The gas price is a dynamic equilibrium between the number of requested transactions, the number of transactions miners can handle and the cost to handle one transaction.
Since it's dynamic, for a specific requested transaction, you'll have to wait less before it gets handled by miners if you increase your gas price. And you can pay a cheaper fee if you can wait longer before your transaction gets into the blockchain.
Also, increasing the number of requested transactions increases the gas price for a given delay before the transaction gets into the blockchain.
Similarly, if a nonnegligible percentage of miners suddenly have access to cheaper hash power (mostly through cheaper electricity), they can handle cheaper transactions while still being profitable, mechanically reducing the gas fee you need to pay for a given delay.
As such, the gas price is already tied to fiat, since most people pay their energy with fiat. It's just that there is a small (probably not small enough for the taste of some people) time gap between a sudden change in ETH price and a correction of gas fee.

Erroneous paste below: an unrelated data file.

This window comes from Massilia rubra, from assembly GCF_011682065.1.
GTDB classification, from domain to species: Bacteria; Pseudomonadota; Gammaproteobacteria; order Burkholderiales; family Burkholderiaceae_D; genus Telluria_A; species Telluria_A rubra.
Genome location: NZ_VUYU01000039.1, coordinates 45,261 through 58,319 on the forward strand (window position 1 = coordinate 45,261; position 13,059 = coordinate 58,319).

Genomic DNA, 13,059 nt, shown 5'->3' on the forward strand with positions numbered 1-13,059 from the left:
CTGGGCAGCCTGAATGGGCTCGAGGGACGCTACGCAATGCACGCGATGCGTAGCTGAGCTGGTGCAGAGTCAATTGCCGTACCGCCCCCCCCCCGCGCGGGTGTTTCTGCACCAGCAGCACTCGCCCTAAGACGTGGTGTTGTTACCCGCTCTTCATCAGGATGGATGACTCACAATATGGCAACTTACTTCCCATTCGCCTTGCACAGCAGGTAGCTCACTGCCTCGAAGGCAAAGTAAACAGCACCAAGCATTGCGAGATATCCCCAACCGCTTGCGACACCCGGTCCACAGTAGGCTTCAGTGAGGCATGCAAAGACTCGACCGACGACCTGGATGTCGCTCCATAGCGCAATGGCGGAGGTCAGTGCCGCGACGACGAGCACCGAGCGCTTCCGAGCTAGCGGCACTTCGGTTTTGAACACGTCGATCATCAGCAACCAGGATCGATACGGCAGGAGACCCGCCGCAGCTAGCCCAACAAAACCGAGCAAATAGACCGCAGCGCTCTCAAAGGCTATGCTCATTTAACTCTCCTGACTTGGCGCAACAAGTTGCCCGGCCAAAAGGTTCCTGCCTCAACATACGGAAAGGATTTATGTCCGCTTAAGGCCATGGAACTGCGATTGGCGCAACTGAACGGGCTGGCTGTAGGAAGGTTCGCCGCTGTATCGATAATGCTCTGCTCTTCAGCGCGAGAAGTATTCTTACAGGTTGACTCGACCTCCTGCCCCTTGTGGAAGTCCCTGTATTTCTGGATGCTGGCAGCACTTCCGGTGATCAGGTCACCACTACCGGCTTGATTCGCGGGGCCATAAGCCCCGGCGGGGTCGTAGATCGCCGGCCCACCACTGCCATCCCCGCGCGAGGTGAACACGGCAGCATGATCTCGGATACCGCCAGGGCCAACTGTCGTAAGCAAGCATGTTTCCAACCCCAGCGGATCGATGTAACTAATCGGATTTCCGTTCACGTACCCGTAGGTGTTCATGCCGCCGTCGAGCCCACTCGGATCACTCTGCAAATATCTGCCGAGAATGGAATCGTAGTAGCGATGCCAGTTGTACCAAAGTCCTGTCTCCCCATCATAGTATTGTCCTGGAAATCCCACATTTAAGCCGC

As such, if the ETH price was multiplied by 10 or 100 and stayed that way for months (like it had before), miners would reduce their fees, for they would recognize they're able to keep being profitable even when adjusting (in ETH price) their gas fees accordingly. Hence gas fees are more or less tied to fiat, because it's actually not tied to fiat, but to energy cost itself tied to fiat.
Actually, the most dreadful event is when mass adoption is attempted, in which case the number of requested transactions encounters a sudden spike the current system can't handle without largely increasing the gas fee. That's when you encounter such spikes in the gas fees.
But all these problems will be largely alleviated by scaling solutions, PoS (through way lesser electricity costs), Plasma, and sharding (more directly) being reputably effective solutions.
Taken from Reddit